'By Brooke Gladstone And Josh Neufeld's The Influencing Machine'

770 Words4 Pages
The Influencing Machine by Brooke Gladstone and Josh Neufeld is an original work, a highly researched yet highly accessible survey of all things media from the history of media/journalism beginning in ancient Rome through the Mayan scribes to the First Amendment press freedoms of the U.S. Constitution and beyond and how the media 's mission and its means have advanced through history. At the same time, Gladstone debunks claims of the media 's nefarious influence on people from mind control and presumed biases to "moral panics," recurring historical charges of cognitive distraction, intellectual diminishment, and social alienation, now lodged against the likes of Google, video games, and the virtual world in general as digital culture stakes…show more content…
In Gladstone’s view, “ The echo chambers give rise to cyber cascades, when a fact sent by one person spreads in a geometric progression to others until millions of people around the world potentially believe it” (332). Gladstone’s point is that instead of thought or ideas or traveling by word of mouth, the internet is able to spread the truth or lie to millions of people and the easiest way to do this is with the people are like-minded. This refers back to birds of a feather flock together. Author Nicholas Carr’s article “Is Google making us Stupid,” discusses how the use of the computer affects our thought process. Carr starts out talking about his own experience as a writer and how he felt like “something had been tinkering with his brain, remapping his neural circuitry and reprogramming his memory”(313). Basically, he is acknowledging that since he started using the Internet his research techniques have changed. Carr believes that before he would immerse himself in books, lengthy articles and long stretches of prose allowing his mind to get caught up in the narrative or the…show more content…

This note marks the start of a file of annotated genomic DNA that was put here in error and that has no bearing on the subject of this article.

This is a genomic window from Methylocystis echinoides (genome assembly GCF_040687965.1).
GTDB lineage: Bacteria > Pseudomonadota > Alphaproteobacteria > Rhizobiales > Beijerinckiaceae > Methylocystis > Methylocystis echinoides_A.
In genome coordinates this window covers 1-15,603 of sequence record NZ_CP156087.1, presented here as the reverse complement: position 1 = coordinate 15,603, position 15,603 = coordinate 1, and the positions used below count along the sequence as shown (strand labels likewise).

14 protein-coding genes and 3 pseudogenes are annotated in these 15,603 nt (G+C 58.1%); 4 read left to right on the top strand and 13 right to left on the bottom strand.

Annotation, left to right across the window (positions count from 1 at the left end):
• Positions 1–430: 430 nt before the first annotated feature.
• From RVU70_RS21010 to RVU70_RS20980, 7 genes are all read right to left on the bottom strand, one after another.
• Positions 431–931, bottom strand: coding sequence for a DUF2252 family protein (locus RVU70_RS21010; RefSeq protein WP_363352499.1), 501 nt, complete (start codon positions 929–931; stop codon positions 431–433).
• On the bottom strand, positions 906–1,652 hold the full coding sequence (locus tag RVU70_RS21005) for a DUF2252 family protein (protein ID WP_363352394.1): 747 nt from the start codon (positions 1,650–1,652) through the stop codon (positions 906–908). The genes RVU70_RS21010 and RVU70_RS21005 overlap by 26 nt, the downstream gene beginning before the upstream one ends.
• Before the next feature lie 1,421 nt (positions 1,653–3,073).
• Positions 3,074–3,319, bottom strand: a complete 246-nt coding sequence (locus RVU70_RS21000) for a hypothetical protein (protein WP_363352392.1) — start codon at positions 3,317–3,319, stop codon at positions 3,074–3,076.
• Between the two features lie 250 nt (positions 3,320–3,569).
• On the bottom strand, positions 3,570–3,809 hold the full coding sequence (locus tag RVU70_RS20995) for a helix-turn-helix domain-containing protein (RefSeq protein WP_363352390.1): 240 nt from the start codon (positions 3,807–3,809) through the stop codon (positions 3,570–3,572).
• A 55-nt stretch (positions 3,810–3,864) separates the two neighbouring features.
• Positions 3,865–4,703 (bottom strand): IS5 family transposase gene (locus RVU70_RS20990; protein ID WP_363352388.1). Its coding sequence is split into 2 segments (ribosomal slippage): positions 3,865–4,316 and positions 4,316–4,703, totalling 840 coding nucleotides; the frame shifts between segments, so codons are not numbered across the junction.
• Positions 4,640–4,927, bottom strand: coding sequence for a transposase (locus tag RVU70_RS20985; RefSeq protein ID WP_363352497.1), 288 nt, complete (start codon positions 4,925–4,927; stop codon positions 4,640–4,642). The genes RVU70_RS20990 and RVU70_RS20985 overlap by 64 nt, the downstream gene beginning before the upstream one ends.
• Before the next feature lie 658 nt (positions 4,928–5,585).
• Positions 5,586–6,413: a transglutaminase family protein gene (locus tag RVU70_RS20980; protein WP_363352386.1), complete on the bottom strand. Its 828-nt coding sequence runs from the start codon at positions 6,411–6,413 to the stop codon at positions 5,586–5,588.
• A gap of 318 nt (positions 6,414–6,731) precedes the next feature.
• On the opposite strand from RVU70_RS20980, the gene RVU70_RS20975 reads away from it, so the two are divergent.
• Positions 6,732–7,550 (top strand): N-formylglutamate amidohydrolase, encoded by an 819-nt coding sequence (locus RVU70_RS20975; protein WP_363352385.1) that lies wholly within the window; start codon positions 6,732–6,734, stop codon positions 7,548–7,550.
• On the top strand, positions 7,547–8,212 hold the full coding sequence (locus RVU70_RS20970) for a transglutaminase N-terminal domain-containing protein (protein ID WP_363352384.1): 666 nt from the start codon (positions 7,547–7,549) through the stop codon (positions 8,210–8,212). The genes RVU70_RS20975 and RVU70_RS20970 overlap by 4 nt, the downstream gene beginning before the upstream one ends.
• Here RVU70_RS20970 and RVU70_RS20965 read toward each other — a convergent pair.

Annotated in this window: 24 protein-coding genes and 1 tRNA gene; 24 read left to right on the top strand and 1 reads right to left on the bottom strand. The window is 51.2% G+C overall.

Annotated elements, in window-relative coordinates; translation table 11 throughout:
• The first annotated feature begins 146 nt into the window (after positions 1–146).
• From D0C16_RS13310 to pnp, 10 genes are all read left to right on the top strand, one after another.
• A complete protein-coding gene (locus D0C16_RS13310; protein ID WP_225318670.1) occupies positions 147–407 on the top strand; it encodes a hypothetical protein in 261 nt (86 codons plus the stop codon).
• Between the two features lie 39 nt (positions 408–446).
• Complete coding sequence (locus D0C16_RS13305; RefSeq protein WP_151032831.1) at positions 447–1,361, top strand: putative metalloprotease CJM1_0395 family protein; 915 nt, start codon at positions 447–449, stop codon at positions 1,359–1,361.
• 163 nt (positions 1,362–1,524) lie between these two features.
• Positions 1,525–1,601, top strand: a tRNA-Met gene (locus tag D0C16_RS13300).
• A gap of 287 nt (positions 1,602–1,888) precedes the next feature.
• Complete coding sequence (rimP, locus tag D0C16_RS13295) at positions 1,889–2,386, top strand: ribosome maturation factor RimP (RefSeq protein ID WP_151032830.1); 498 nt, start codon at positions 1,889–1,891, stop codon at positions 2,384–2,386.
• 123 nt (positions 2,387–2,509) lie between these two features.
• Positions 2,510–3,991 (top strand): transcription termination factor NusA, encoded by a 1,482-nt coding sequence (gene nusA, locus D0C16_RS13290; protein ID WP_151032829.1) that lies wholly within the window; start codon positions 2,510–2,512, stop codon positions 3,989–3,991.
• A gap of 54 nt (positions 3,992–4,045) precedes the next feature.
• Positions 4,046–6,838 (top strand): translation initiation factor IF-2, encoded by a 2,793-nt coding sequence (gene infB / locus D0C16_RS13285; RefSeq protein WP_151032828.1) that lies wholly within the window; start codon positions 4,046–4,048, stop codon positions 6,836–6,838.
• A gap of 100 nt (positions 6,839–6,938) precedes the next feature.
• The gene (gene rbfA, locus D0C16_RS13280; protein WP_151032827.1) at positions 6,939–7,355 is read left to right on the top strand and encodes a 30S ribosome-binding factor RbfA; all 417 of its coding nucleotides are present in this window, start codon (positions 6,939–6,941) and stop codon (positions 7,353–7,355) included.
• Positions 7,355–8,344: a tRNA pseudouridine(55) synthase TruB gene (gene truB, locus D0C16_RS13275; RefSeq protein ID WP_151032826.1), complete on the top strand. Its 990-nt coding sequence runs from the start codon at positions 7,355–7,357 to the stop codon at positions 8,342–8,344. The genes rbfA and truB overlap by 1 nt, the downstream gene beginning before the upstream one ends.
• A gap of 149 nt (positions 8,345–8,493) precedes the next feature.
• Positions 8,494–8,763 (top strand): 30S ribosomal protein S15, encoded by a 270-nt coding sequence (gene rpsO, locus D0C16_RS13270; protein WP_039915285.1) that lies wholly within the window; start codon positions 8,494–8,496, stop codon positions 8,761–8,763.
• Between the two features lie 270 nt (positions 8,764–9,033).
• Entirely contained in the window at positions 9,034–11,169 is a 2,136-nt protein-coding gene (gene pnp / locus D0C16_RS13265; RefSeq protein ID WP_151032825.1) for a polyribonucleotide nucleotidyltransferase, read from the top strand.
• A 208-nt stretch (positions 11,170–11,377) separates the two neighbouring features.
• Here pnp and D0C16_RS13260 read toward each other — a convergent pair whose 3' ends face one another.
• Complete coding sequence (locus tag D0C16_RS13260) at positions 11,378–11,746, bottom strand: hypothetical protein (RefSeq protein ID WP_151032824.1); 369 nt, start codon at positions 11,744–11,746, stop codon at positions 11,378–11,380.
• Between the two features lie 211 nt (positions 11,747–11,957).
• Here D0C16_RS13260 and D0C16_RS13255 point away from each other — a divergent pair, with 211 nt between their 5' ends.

In my opinion, Google does not make us stupid like Carr suggests in his article. Google may make us seem lazy because we do less reading and physical activity. Information found on websites helps people become smarter and able to learn subjects easier in school. In the end, Carr never really provides scientific evidence that shows the brain’s circuitry having actually changed. I generally agree with Gladstone’s views and think the mirror metaphor is a useful way of talking about the media’s role in a free society. I also think that the computer and the Internet have enhanced our abilities and increased our processing speeds for acquiring knowledge: making the human brain more efficient in multitasking. The young people who are growing up with this new technology will expand it’s future. Gladstone makes the case that media distributors, even ones that seem indestructible, are ultimately subject to the preferences of their audience: us. Citizens should take up the responsibility of learning about and interacting with valuable media sources and reject those that pander to the lowest common

More about 'By Brooke Gladstone And Josh Neufeld's The Influencing Machine'

Open Document